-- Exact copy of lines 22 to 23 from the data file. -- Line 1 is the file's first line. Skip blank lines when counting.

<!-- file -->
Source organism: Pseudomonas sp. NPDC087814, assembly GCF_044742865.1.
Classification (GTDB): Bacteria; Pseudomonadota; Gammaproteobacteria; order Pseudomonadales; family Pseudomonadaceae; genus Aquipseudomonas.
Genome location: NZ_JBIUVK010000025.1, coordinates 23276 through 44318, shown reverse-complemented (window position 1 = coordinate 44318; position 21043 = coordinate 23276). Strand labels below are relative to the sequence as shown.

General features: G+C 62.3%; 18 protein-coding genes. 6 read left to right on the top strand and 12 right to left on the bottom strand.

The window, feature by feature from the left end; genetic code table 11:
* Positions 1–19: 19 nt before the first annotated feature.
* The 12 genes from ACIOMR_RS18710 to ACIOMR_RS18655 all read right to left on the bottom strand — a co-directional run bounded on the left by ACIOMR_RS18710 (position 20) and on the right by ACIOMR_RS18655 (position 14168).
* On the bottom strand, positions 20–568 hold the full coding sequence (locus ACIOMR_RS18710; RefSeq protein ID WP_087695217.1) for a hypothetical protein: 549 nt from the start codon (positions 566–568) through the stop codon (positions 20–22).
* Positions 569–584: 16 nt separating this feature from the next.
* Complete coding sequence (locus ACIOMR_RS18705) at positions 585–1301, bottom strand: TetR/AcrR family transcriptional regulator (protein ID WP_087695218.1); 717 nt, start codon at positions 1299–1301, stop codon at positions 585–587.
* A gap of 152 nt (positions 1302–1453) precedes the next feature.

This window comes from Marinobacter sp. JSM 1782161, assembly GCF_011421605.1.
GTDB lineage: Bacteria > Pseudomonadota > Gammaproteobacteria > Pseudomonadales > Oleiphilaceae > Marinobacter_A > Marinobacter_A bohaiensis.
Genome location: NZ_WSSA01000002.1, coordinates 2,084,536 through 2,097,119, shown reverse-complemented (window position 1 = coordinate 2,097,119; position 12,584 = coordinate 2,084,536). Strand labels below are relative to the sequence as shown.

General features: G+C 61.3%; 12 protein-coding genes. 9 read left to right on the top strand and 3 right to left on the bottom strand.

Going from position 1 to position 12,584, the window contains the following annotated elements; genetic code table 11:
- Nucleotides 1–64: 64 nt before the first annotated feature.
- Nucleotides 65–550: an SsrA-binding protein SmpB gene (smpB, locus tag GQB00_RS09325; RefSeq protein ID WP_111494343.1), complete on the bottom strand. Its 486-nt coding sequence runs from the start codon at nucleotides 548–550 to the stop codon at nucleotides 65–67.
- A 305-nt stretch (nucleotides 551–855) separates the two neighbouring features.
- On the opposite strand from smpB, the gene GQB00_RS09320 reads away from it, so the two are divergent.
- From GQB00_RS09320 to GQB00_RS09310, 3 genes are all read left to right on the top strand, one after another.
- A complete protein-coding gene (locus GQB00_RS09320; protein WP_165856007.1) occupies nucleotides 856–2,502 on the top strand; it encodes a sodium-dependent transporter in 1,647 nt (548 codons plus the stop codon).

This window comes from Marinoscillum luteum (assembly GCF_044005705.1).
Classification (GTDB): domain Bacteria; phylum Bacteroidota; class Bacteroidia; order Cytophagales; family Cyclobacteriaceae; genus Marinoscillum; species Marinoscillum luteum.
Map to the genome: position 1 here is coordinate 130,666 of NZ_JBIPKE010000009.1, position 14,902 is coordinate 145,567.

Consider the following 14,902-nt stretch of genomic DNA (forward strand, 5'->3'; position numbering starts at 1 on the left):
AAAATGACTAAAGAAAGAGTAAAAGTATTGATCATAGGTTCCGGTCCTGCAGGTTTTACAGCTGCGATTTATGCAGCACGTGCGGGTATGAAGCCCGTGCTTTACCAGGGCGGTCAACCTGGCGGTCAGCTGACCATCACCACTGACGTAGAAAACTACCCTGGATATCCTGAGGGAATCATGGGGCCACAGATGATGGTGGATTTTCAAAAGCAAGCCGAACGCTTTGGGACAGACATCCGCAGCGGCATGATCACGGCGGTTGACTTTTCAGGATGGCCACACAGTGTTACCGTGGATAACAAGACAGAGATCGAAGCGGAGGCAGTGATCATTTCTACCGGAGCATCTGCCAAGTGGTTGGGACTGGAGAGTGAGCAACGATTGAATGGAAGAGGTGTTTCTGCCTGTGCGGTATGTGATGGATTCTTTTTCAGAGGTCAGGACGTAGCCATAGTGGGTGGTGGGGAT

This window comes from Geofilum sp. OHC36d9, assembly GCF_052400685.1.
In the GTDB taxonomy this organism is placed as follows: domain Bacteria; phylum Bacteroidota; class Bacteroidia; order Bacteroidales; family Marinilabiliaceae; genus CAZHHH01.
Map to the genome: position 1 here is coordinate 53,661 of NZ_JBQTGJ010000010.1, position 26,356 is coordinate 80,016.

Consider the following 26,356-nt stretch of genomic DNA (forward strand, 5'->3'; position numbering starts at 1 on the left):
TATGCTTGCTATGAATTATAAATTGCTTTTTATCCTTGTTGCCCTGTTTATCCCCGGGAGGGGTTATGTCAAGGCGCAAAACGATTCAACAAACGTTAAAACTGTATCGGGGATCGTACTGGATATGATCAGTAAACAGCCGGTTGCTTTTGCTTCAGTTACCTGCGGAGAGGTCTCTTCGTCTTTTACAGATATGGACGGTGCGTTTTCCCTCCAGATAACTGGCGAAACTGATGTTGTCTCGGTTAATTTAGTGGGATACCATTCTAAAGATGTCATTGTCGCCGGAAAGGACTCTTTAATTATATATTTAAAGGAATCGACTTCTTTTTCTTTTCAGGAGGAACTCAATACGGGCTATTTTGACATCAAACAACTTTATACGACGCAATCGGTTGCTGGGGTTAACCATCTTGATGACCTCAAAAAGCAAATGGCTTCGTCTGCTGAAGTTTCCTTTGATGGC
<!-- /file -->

- A complete protein-coding gene (locus GQB00_RS09320; protein WP_165856007.1) occupies nucleotides 856–2,502 on the top strand; it encodes a sodium-dependent transporter in 1,647 nt (548 codons plus the stop codon).

This window comes from Marinoscillum luteum (assembly GCF_044005705.1).